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Defense Technology Monitor - No. 31

Edited by Richard Harrison and Piper Quinn
September 11, 2018

Google has revealed new principles governing the company's use - or misuse - of artificial intelligence. The announcement comes in the wake of mass employee protests after the company agreed to use AI for supporting potentially lethal military purposes, such as increasing the accuracy of drone targeting for the Pentagon's Project Maven program. Among other objectives, the use of Google-based AI must now "avoid creating or reinforcing unfair bias" and "be socially beneficial." Additionally, Google has also defined ways in which artificial intelligence would not be used. These restrictions govern the use of AI in "weapons or other technologies whose principal purpose or implementation is to cause or directly facilitate injury to people," and in "technologies that gather or use information for surveillance violating internationally accepted norms of human rights." However, despite objections, Google also signaled that it plans to support government and military initiatives, including cybersecurity as well as military recruitment and training. (
New York Times, June 5, 2018)

A drone's effectiveness in combat is always limited by how many weapons and how much ordinance it can carry. The Marine Corps' new sea drone, the MUX, has now provided an innovative solution to this traditional problem. The MUX has the ability to designate targets during flight, and subsequently to guide or repurpose the weapons of other vessels or aircraft in the region. Its ability to "co-opt" nearby weapons systems gives the MUX a potentially "unlimited magazine," making it one of the most dangerous hunter-killer drones currently in use. (
Marine Times, June 11, 2018)

ROSKOSMOS, the Russian space agency, has announced plans to create a "space gun" designed for the destruction of space debris that threaten nearby satellites. The space platform is actually a laser combined with a large telescope that will be constructed at the Altar Optical-Laser Center. The system is "expected to be powered by a solid-state generator" similar to many being used in U.S. directed energy weapons. Although the laser's declared purpose is benign, it has significant dual use potential. The ground-based laser may be able to target and destroy civilian and military communication and surveillance systems in low earth orbit and military aircraft in line of sight. (
American Military News, June 13, 2018)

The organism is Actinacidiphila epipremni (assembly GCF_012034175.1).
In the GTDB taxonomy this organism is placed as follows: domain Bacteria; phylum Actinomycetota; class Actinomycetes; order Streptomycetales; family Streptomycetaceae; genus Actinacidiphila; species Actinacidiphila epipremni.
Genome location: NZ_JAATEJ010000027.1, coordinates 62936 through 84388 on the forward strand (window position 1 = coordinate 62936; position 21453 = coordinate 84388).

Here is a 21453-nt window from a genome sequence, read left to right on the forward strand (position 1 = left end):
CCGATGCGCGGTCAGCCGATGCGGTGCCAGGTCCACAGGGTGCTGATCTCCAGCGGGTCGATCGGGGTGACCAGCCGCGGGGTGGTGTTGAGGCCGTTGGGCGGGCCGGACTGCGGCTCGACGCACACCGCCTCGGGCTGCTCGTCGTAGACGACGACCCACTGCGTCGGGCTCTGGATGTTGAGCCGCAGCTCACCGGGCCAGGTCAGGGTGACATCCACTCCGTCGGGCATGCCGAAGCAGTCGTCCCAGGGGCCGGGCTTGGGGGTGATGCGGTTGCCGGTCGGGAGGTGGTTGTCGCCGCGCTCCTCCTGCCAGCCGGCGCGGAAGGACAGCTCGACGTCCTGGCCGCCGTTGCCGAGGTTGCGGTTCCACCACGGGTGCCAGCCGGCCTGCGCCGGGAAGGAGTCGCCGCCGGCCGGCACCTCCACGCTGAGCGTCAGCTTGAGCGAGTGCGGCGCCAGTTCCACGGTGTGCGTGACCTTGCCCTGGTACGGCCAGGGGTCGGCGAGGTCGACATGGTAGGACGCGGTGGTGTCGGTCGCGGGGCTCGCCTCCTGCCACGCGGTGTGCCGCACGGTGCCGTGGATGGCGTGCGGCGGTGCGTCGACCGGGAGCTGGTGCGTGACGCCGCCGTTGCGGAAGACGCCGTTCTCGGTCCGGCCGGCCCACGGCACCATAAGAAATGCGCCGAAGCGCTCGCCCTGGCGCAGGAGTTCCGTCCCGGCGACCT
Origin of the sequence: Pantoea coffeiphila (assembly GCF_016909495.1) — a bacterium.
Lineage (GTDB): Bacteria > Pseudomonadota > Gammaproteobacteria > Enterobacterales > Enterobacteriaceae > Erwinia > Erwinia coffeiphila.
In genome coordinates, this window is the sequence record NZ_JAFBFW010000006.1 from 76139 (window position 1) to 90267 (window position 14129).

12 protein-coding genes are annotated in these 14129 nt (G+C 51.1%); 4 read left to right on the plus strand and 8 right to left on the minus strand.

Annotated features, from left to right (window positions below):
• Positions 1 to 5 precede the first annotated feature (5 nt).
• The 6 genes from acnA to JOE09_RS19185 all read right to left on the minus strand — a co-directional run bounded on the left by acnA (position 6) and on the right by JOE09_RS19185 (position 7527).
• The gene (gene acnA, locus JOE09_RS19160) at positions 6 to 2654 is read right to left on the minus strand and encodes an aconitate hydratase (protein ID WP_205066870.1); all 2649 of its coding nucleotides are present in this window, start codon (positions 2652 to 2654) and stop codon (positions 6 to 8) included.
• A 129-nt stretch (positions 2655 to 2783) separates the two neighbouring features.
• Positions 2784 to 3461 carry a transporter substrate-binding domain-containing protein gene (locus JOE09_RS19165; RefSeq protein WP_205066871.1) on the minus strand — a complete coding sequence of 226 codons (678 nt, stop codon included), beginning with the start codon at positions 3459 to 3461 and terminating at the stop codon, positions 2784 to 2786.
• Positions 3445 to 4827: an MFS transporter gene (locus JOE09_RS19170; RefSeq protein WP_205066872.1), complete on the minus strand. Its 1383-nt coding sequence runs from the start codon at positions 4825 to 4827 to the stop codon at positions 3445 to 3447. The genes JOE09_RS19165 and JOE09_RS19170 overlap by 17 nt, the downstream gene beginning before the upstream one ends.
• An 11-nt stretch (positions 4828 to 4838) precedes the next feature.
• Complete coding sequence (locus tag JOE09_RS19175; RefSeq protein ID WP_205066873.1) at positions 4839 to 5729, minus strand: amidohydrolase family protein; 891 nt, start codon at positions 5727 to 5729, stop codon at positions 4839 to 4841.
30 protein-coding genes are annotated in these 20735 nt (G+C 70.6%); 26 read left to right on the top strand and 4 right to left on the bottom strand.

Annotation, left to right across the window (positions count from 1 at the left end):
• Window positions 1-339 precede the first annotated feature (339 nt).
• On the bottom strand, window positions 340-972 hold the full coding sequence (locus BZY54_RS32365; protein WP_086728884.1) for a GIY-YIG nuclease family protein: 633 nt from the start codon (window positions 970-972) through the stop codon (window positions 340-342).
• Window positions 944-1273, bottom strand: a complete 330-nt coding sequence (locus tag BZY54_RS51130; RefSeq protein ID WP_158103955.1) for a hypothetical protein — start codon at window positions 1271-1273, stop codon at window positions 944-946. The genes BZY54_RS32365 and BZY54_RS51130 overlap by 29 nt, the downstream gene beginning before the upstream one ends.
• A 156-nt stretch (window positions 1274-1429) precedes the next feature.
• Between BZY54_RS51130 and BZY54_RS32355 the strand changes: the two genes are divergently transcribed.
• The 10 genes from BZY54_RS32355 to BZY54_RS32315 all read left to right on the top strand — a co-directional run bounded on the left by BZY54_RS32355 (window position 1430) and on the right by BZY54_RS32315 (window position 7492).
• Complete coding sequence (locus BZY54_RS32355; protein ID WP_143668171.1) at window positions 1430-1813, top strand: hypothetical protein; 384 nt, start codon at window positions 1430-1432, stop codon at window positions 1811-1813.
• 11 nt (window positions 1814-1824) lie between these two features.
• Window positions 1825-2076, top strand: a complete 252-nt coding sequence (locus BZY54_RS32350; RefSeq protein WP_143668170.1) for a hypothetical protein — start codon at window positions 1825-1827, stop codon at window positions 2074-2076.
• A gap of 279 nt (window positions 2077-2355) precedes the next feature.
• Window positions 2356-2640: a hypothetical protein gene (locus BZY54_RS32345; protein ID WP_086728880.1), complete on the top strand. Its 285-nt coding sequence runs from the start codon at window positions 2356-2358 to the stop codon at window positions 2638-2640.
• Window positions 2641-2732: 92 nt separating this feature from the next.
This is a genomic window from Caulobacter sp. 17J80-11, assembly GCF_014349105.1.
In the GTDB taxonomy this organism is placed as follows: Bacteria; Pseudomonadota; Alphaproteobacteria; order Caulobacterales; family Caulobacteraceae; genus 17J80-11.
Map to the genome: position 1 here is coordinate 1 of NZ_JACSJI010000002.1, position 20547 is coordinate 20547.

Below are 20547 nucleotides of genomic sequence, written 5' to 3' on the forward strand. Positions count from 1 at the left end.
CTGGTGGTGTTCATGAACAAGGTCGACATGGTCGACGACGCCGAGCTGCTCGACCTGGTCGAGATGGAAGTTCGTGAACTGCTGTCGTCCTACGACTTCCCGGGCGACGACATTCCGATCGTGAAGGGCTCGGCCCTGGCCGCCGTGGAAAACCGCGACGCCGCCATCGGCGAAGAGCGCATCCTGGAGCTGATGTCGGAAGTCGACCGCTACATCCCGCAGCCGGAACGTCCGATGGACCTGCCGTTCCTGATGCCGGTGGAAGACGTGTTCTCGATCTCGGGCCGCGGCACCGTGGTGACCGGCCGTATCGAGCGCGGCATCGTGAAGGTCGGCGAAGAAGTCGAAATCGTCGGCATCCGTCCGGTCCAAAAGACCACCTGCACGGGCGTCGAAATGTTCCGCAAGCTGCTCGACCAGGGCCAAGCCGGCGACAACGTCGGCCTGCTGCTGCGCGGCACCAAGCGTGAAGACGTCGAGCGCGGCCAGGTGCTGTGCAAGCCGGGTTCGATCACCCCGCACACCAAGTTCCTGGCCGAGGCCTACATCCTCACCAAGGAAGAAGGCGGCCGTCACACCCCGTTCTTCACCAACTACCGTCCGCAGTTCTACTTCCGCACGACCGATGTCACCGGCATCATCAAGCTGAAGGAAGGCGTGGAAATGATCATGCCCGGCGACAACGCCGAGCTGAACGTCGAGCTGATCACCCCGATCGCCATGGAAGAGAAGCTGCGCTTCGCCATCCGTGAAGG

The role of humans in tank warfare may have shifted once again with the newest upgrade to the THeMIS unmanned ground vehicle (UGV). Estonian defense firm Milrem has turned the hybrid diesel/electric UGV into a lethal anti-tank drone by adding a turret capable of carrying two of the most sophisticated anti-tank missiles currently available - which are capable of destroying tanks (even those equipped with hardened steel plates) within a three mile radius. In addition to its anti-tank capabilities, the THeMIS also helps move soldiers out of harm's way; it is equipped to scout, provide fire support, and assist ground troops with carrying cargo. (
Popular Mechanics, June 14, 2018)

Artificial Intelligence is one of a few emerging technologies with truly game changing military potential, and it has consequently become a major focus of the U.S. military. In an effort to spur AI advancement across the various military branches, the Pentagon has created a new Joint Artificial Intelligence Center (JAIC) to oversee the development and use of almost all AI for defense purposes. The JAIC will be responsible for any AI-related projects over $15 million, with efforts at lower funding levels remaining the domain of the military's respective services and agencies. The purpose of the new center is to create a "set of AI standards... tools, shared data, reusable technology, processes, and expertise for the whole Defense Department," according to the relevant Pentagon memo. Officials hope that the JAIC will facilitate greater inter-agency AI collaboration and help counter recent AI advancements made by Russia and China. (
Breaking Defense
, June 29, 2018)